By Clive Funziwe
It is not all the time that we get to sample the same car in different transmissions – so when the opportunity presented itself, we were more than happy to do so. For purposes of not dragging this – let’s get the differences in terms of driver feel, either than the manual shifting, out of the way.
As a start, if you will excuse the play on words – both cars are propelled by a 1.0-litre turbo-petrol motor making 74kW / 160Nm which we found to be frugal and more than adequate as a power source. In general terms, the CVT was an easier driving experience with only a hint of lag at take-off. At highways speeds, the manual was marginally more composed and returned 5.3l/100kms (in our test runs) a point 2 of a litre less than the CVT at 5.5l/100kms.
Either than the transmission differences – everything else is the same as one would expect. Interior quality is a mixture of practicality in usable terms but maybe perhaps not the most luxurious as is the case in the segment. Storage space is ample, and amongst the class leaders. It is however hindered by the fact that there are no usable spaces/cupholders for actual cups. The side pockets are angled and can accommodate soft bottles and other items. Rear vents coupled to an arm rest (front and rear) and ambient lighting make the space comfortable to be in, with the steering only having height adjustments and not reach.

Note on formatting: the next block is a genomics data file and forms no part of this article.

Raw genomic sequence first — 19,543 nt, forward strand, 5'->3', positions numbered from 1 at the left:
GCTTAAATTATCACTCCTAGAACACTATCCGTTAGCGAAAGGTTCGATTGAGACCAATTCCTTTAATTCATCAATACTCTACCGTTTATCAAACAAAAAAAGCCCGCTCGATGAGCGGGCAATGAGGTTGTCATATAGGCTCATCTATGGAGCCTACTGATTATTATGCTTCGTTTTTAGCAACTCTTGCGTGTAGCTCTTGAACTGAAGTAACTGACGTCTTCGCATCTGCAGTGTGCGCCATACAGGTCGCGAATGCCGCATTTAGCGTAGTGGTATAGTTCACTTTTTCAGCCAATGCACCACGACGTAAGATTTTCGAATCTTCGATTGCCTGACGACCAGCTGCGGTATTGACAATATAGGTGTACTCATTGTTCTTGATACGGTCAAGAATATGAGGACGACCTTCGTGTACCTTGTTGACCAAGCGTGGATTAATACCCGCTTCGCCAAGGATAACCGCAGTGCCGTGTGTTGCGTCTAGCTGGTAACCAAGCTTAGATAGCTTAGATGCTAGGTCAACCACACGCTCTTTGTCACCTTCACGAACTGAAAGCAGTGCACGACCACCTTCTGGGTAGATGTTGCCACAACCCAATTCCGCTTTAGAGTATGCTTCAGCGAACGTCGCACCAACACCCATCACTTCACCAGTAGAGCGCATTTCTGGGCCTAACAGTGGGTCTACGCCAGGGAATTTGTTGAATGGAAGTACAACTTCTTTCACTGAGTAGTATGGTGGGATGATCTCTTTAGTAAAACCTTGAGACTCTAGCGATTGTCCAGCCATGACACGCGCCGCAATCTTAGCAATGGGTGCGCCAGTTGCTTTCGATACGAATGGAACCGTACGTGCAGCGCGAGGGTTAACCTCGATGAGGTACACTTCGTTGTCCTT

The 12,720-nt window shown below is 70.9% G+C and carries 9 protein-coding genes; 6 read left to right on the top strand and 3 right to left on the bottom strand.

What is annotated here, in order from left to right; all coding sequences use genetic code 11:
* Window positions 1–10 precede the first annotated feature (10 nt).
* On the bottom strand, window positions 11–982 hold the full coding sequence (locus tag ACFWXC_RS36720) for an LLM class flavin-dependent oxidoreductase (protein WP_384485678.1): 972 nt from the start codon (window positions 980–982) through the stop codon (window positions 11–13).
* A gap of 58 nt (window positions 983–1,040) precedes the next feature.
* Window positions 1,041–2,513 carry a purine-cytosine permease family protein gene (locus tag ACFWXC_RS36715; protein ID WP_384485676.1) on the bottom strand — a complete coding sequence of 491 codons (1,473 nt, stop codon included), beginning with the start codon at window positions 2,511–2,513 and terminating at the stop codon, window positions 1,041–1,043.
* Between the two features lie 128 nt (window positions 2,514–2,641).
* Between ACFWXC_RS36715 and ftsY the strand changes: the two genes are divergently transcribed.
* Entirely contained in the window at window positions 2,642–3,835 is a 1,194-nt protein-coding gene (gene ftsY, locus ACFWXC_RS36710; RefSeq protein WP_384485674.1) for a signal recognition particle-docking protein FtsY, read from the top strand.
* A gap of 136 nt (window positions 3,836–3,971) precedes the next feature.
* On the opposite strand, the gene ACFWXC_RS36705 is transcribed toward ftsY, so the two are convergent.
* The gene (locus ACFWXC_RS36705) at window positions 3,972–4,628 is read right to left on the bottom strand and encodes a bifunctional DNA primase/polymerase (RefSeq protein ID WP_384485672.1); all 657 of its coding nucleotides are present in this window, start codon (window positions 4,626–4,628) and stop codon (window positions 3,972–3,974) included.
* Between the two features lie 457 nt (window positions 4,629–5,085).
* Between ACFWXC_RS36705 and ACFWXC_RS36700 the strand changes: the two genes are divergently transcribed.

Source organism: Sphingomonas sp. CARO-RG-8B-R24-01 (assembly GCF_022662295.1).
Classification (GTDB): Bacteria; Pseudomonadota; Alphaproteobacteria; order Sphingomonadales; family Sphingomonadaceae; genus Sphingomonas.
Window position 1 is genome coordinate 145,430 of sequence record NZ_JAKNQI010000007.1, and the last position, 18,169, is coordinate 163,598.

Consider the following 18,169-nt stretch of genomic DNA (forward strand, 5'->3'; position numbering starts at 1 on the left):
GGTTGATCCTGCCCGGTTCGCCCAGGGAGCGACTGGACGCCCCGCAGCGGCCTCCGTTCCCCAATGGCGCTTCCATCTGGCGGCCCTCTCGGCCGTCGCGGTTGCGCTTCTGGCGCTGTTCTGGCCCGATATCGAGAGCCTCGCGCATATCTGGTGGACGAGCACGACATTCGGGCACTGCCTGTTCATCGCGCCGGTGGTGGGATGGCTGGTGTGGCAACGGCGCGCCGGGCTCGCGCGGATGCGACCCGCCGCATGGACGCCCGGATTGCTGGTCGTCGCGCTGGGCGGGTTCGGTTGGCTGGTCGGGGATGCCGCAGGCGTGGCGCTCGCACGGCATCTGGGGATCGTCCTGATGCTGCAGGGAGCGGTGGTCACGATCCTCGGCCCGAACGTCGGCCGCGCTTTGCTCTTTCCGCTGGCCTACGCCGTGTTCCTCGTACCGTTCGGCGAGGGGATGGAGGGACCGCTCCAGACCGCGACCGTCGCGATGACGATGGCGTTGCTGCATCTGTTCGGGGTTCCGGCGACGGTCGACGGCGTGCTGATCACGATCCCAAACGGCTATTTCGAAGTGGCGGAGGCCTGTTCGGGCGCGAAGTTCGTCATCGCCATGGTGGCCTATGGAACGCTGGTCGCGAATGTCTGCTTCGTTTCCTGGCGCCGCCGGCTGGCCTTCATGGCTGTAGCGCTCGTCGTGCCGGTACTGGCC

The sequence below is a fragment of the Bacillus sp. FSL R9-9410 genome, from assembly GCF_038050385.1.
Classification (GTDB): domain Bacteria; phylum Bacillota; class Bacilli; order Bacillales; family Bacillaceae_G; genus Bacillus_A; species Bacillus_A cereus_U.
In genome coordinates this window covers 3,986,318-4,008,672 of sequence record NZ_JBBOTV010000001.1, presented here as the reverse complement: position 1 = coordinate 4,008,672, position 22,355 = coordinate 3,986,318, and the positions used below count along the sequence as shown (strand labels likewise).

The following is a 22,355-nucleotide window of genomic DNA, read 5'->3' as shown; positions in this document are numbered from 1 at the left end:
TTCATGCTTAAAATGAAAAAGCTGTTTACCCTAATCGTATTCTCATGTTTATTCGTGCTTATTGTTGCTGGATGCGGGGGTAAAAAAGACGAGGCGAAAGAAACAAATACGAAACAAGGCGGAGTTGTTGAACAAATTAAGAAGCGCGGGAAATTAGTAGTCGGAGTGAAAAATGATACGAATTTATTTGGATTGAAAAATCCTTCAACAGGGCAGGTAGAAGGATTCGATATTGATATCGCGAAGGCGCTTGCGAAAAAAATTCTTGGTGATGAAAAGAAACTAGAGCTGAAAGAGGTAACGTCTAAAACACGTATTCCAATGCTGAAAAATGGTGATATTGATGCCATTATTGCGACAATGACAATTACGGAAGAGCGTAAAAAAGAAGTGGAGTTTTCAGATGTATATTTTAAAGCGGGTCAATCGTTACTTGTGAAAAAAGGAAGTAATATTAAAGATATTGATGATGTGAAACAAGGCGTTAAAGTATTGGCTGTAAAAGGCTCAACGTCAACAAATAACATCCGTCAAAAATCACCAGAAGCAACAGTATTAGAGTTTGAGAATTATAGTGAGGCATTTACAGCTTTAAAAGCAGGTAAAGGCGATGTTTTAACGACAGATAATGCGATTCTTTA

The use of different types of plastic textures and colours almost masks the entry level nature of the cabin. Added to that, the 8-inch infotainment that supports Apple CarPlay & Android Auto is intuitive and has descent resolution that is visible in different types of lighting.
Ride quality in the Kiger is where the potential buyer needs to understand the intended use very well. The Kiger fares very well in the city and back rounds. Long highway driving has noticeably more wind and cabin does tend to get on the noisy side of things from road resonance and upset composure when it is windy.
All in all, the Kiger is modern execution in technological terms, has a great exterior design, awesome fuel efficiency but not a class leader ride refinement and fit and finish of some interior components. The Kiger Turbo comes with a 5 year/150 000km mechanical warranty and a 3 year/ 45 000km service plan.
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